Tim Miller is used to adversity.
He was part of a handful of artists (the NEA 4) in the center of a culture war in the 1990s, when the National Endowment for the Arts — pressured by Congress — revoked funding for art deemed obscene.
Miller, whose solo performance work often involves issues of identity and sexuality, was invited to host a weeklong workshop on Villanova University’s campus to help students create solo pieces of their own. The invitation was abruptly canceled by the university, which stated his work was not in keeping with Villanova’s Catholic values.
Some students are speaking out against the administration for canceling an appearance by the gay performance artist.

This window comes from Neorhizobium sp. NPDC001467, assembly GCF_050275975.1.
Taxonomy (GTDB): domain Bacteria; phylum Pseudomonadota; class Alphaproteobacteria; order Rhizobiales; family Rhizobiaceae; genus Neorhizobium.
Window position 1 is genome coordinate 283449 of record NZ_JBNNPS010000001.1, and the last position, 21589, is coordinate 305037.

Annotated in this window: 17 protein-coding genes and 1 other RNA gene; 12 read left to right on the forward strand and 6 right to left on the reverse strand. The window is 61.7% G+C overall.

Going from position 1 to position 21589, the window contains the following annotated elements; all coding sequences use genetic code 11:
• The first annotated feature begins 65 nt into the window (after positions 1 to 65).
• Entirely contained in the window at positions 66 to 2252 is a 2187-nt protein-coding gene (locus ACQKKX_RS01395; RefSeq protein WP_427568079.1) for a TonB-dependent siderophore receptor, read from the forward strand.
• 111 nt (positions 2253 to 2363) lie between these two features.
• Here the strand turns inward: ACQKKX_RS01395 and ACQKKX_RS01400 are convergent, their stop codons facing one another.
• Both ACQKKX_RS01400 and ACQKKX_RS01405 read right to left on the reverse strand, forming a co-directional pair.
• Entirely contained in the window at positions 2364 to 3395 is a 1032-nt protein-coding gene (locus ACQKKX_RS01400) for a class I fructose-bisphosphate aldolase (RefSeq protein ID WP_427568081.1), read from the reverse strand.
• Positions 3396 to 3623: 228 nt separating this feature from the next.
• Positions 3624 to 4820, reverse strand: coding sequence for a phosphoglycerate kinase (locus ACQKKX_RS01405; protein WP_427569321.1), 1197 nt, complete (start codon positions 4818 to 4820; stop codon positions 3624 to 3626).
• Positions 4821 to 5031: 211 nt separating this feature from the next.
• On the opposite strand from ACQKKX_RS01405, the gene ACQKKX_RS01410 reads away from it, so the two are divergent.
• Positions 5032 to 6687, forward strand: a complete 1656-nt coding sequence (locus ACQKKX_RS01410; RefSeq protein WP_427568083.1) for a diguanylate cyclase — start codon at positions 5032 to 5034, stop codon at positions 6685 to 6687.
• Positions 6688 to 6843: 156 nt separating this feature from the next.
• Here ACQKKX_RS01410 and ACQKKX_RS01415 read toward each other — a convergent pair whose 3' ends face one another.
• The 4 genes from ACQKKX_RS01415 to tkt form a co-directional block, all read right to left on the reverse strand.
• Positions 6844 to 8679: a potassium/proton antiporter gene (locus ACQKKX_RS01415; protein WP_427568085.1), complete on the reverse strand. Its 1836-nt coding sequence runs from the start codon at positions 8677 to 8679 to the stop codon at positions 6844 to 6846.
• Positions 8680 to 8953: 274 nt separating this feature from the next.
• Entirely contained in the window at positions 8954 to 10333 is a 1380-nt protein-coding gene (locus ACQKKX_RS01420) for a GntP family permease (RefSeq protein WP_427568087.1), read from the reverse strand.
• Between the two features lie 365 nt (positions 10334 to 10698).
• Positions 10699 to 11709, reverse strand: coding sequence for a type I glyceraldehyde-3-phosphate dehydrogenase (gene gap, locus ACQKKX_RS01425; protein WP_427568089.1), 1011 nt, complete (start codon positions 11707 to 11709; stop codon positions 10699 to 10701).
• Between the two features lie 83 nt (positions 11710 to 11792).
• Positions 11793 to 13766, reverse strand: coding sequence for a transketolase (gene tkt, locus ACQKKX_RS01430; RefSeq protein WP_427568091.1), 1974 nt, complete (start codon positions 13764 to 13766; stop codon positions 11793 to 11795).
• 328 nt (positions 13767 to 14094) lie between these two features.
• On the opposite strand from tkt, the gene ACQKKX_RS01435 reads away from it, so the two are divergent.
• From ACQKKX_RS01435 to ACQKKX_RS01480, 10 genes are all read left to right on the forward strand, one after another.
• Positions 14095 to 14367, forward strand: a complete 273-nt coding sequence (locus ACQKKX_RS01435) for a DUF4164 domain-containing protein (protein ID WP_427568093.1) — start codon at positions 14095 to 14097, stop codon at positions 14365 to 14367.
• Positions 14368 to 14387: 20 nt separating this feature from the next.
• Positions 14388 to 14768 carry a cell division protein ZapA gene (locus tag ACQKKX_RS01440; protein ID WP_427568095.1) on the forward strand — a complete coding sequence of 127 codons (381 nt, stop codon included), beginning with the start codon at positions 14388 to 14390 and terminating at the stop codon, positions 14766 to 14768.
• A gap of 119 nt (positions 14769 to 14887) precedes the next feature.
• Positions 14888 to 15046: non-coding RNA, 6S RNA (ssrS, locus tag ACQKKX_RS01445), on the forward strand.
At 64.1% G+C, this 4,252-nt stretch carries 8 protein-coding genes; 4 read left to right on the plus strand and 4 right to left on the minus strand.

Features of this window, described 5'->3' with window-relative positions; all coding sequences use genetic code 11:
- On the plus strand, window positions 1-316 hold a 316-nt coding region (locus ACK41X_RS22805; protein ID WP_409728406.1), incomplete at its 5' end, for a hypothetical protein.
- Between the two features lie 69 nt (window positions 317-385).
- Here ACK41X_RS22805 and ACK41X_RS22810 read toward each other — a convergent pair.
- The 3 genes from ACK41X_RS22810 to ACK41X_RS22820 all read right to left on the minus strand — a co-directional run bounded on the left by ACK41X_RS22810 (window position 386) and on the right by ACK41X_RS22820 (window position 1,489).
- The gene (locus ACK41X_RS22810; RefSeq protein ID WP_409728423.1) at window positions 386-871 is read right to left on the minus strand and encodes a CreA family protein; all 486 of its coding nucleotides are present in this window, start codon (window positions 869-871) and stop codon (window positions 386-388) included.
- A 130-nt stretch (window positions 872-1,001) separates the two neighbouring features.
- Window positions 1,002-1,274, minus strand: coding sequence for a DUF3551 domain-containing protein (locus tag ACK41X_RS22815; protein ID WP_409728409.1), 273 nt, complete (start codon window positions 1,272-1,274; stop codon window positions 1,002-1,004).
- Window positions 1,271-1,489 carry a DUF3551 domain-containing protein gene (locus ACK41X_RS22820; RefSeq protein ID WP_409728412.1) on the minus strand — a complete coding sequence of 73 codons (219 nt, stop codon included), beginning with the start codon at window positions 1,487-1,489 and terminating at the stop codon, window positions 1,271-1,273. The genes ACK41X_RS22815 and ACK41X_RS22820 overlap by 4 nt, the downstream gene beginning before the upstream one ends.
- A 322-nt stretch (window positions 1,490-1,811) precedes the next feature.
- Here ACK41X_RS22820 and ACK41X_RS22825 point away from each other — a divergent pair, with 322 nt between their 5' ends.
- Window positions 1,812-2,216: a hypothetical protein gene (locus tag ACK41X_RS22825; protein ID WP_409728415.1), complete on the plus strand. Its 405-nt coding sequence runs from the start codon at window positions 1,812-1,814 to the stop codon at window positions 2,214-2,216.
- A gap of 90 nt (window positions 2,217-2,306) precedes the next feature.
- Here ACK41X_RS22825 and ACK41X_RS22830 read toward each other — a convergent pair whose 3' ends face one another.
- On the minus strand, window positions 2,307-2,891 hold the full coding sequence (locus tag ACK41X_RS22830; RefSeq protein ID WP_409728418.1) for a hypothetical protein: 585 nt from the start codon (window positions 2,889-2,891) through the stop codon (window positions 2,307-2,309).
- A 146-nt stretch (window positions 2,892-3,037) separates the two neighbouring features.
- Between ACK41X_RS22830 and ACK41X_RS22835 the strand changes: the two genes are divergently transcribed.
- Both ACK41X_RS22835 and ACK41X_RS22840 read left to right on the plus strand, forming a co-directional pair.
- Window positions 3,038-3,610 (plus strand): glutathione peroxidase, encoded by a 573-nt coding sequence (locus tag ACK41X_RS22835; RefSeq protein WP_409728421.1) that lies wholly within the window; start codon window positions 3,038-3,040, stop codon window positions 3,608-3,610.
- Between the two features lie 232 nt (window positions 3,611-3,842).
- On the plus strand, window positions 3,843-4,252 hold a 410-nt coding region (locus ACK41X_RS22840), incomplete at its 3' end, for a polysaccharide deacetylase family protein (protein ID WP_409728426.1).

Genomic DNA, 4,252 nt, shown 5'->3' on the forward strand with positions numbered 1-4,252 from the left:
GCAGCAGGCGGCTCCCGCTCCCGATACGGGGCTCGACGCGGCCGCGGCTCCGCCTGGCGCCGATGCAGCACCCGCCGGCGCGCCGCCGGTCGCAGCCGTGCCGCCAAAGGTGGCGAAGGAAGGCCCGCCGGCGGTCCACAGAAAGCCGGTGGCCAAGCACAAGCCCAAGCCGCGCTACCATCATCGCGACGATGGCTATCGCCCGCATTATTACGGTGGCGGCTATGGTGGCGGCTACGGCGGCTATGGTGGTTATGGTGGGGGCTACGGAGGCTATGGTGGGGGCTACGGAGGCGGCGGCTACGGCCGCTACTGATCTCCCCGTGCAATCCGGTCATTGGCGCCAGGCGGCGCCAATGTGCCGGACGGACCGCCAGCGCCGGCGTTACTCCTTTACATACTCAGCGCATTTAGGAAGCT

“They are not willing to listen, and respect somebody who is a child of God,” said Elizabeth Marafino, a senior at Villanova. “They are not allowing him to have a voice. I always thought Catholicism was part of Christianity that was more open to hearing people’s voices. But I guess they’re not.”
Marafino is part of a loose affiliation of students opposing the cancellation. While she has little hope of bringing Miller to campus at this point, she wants the university officials to know her frustration.